AARP Virginia Raises Disaster Preparedness Awareness Ahead of Hurricane Season

Hurricanes usually hit the coasts, but Virginians who live inland should also be prepared. Such storms may bring to mind images of wind-torn Florida, but Virginia’s biggest problem is flooding, which can cause significant damage in central and western parts of the state, says Jason Elmore, assistant manager. communications from the Virginia Department of Emergency Management. .

Over the past five years, hurricanes have caused $136 million in damage in the Commonwealth and caused nine deaths, he says. That’s why, with hurricane season (June 1 to Nov. 30) now upon us, preparation is vital for all Virginians, whether or not they live on the coast, emergency management experts say.

Nationally, extreme weather has increased in recent years as sea levels continue to rise, says Joie Acosta, senior behavioral scientist at the RAND Corporation, who studies community resilience to disasters.

So many major storms have hit in the past year – 21, according to the National Oceanic and Atmospheric Administration – that all assigned names have been used, this is only the third time this has happened. Hurricane Ida alone, the fifth costliest storm in US history, caused $76.5 billion in damage, according to NOAA data.

From 1851 to 2020, 13 hurricanes have hit Virginia, most of them low-level Category 1 storms, according to NOAA.

Hurricanes and their aftermath are particularly dangerous for older residents.

Finding health care is more difficult when medical resources are depleted, which can exacerbate chronic illnesses. Older Americans are more likely to be socially and geographically isolated and less prepared for emergencies, Acosta adds, and disruptions to routine can be especially unsettling for people with dementia.

Jamie Rhome, deputy director of the National Hurricane Center, says hurricanes.gov and local emergency management offices are good sources of information.

“Now is the time to make an evacuation plan, gather hurricane supplies, update your home and flood insurance, and figure out if where you live is the safest place if a hurricane is threatening your area,” Rhome says.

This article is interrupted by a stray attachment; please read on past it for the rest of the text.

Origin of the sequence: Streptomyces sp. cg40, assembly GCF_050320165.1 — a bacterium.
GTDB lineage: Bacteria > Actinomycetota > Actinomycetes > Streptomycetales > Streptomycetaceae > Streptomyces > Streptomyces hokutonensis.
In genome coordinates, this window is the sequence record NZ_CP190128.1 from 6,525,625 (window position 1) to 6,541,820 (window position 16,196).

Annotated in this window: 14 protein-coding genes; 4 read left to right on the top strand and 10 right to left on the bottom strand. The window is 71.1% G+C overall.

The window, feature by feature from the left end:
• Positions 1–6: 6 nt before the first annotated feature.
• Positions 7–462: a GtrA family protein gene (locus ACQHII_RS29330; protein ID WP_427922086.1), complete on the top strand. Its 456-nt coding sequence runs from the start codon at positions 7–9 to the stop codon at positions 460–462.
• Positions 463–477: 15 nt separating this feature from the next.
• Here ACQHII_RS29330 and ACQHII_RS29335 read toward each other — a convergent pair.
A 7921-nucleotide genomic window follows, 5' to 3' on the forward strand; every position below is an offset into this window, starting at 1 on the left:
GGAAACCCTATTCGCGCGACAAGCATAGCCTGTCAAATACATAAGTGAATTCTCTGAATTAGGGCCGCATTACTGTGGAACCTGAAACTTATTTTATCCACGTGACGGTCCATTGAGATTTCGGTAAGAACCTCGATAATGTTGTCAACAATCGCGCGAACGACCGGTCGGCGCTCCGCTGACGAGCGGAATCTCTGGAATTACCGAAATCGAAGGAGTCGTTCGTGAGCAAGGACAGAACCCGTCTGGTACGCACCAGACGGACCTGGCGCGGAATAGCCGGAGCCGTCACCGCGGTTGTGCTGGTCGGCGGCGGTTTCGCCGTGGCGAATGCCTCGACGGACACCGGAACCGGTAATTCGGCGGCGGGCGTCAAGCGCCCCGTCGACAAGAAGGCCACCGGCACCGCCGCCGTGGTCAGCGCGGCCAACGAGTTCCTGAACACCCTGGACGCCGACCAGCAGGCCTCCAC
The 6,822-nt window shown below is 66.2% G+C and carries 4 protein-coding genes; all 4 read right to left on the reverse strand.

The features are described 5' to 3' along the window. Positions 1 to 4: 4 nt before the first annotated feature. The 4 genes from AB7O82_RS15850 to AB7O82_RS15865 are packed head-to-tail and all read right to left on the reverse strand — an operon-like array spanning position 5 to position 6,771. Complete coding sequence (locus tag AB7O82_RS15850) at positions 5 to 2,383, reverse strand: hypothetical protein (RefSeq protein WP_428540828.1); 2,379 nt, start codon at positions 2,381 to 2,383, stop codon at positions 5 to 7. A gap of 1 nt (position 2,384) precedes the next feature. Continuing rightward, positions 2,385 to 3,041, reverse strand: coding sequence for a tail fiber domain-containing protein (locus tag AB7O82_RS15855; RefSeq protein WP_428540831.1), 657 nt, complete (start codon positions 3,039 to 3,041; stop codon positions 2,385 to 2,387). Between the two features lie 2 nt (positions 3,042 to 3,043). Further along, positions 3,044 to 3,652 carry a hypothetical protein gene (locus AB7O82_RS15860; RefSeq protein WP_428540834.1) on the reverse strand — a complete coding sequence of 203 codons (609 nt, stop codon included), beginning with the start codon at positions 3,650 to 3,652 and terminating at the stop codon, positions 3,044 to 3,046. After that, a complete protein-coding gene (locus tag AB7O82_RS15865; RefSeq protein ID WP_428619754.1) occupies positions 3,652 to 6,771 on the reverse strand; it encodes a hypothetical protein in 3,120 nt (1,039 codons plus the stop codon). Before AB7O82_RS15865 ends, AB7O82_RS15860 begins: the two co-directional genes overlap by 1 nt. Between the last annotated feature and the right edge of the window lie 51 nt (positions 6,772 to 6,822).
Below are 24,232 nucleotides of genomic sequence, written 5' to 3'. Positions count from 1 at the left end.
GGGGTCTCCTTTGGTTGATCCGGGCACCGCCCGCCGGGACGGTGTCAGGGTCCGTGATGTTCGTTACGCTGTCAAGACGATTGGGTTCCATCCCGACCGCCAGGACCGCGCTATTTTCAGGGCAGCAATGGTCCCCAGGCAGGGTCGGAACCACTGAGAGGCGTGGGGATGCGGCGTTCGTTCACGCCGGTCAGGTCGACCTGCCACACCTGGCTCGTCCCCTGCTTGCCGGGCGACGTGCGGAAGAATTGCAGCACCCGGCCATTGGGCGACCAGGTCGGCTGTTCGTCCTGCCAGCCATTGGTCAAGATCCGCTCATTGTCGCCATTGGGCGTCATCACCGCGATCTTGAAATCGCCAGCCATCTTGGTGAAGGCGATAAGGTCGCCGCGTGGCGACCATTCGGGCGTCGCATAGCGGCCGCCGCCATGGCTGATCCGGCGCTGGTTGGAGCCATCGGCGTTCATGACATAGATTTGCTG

Virginia’s escape routes are available at vaemergency.gov/know-your-zone.

“Preparing now makes a huge difference to you and your loved ones,” says AARP Virginia State Director Jim Dau.

Make a plan

Disaster experts recommend actions to take before, during and after a storm.

  • Before: Secure outdoor objects, clean gutters, and trim tree branches; have an emergency kit containing several days of food and water, money, flashlights, medicine and copies of important documents; and carry a list of medications, doctors and emergency contacts in a waterproof bag. Insurance policies don’t usually include flood coverage, so consider buying it separately. You can learn more at the Federal Emergency Management Agency’s floodsmart.gov website.
  • During: Stay indoors, away from windows; do not drive through standing water on flooded streets; and stay informed through local emergency management systems.
  • After: In addition to home insurance, the state may be able to help with cleanup, especially if a disaster declaration is made. If you’re using a generator, make sure it’s outdoors and properly ventilated, adds Rhome. Beware of flood waters, which can contain a dangerous cocktail of sewage, bacteria and chemicals.

Visit createthegood.org/volunteer-guides and search “hurricane” for an AARP guide to hurricane preparedness.

Tamara Lytle is a writer living in Vienna, Virginia.

What to do after a disaster

To know more about the house and the family